His menu reflects the diversity of Syrian cuisine, with influences from various cultures, including Turkish, Persian, and Lebanese.
Another standout dishes is Saroja, Alarnab’s own creation, named after a neighbourhood in Damascus. The dish consists of breaded and roasted aubergines with crumbled feta and halloumi, dressed with sour cherries and date molasses.
In an effort to give back to the community and raise money for refugee charities, Alarnab has hosted cooking clubs, fundraisers and partnered with Unicef to bring awareness of the plight of asylum seekers across the world.
“I wanted to create a space where people could experience the warmth, hospitality, and rich culinary traditions of my homeland,” he says.
His menu borrows influences from various Middle Eastern cuisines, and one pound from every bill is donated to the Choose Love charity, which supports refugees and displaced people across Europe.
Since the Russian invasion last year, Imad’s Syrian Kitchen has donated £1 from each bill to the charity's #CookForUkraine programme.
The chef is also involved with an initiative called #CookForIran, where he has added Iranian dishes to his menu to raise awareness about the country and to support its people’s call for freedom.
In an effort to honour his roots and support refugees, Alarnab hires his staff through Breaking Barriers, an organisation which successfully places refugee talent into businesses to meet their hiring needs while simultaneously fulfilling the aspirations of refugees keen to get back to work.
Hostile migrant policy
One of the most pressing issues for Alarnab is the growing anti-immigrant sentiment he says he sees regularly in the UK on the streets.
“We are not able to hire any asylum seekers, I am so angry that we can’t,” he says, explaining how asylum seekers waiting in UK hotels for decisions are not allowed to work.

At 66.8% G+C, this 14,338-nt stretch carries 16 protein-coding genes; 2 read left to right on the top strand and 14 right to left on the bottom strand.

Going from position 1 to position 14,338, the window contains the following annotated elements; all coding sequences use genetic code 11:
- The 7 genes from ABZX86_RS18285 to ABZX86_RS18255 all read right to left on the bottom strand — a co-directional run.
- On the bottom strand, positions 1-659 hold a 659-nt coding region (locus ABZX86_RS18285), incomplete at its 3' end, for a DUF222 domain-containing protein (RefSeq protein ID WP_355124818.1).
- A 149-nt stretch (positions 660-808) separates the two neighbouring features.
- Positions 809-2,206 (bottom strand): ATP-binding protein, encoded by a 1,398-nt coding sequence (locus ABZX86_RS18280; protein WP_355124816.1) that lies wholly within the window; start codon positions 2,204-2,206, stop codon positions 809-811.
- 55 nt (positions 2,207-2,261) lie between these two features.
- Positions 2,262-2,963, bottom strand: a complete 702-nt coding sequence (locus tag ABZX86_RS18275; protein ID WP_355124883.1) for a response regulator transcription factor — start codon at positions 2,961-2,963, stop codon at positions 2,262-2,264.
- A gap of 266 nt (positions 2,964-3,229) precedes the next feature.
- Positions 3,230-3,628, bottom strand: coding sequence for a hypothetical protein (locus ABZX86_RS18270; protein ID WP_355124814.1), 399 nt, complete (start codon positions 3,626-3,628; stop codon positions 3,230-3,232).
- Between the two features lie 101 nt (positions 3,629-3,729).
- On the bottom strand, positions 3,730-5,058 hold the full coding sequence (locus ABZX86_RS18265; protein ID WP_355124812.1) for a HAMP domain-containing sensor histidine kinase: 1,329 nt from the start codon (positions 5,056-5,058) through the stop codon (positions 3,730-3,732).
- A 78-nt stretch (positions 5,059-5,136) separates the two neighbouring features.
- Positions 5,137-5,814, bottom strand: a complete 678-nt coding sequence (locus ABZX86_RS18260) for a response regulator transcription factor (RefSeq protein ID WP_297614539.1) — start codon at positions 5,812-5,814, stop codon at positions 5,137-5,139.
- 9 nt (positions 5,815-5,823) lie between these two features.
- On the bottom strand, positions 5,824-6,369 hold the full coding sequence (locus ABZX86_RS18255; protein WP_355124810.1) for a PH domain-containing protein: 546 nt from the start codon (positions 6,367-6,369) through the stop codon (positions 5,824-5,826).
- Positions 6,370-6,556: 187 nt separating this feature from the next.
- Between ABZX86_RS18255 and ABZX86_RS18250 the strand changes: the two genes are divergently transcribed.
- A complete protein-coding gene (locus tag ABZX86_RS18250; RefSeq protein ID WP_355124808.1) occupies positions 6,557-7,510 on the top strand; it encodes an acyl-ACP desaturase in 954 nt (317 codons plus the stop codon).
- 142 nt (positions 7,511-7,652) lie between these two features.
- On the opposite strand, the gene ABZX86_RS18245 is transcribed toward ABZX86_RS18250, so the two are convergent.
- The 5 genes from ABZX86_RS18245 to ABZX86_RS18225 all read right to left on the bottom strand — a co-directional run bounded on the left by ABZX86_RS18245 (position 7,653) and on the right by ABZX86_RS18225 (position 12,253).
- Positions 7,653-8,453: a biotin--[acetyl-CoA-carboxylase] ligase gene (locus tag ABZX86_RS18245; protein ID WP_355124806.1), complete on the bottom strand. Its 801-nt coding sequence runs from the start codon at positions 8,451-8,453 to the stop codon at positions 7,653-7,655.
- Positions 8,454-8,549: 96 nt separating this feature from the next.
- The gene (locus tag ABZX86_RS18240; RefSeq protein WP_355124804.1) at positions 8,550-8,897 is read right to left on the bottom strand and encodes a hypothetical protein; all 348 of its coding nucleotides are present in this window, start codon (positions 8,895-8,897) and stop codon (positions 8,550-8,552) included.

'Everyone is looking for staff but we can’t use any asylum seekers because they haven’t got their decisions yet'
- Imad Alarnab
“I was angrier about it during Covid lockdown. We have a lot of doctors and nurses sitting there in hotels doing nothing when instead they could have been supporting the economy and health system in the UK,” he continues.
“Even now we are short of staff, everyone is looking for staff but we can’t use any asylum seekers because they haven’t got their decisions yet. Decisions can take years, affecting people’s mental health, health in general, and relationships with the community... this doesn’t make us a better society,” he added.
While he is sad to see hostility towards immigrants, he remains proud of the community he has built in the UK, highlighting how immigrants have contributed significantly to society.
“My daughter broke her ankle and we went to the emergency room… Finally, when she was seen, it was by a nurse who was an immigrant,” he laughs. “Can you point to an industry not run by immigrants - restaurants, energy companies?” he continues.
Expanding in the future
So far, the restaurant has been largely successful, something Alarnab says he is grateful for.
Alarnab had left Syria alone to come to the UK, leaving behind his wife and his three daughters. His family were later able to join him in July 2016 through the family reunion policy.
“In terms of achievement, serving my homeland’s food every day in my restaurant and, most importantly, being reunited with my family is for me the most successful thing I could be doing. And also continuing to help the community while moving forward,” he says.
Alarnab says he hopes to expand in the future and introduce even more people to Syrian food, through a friendly atmosphere and flavours that remind him of home.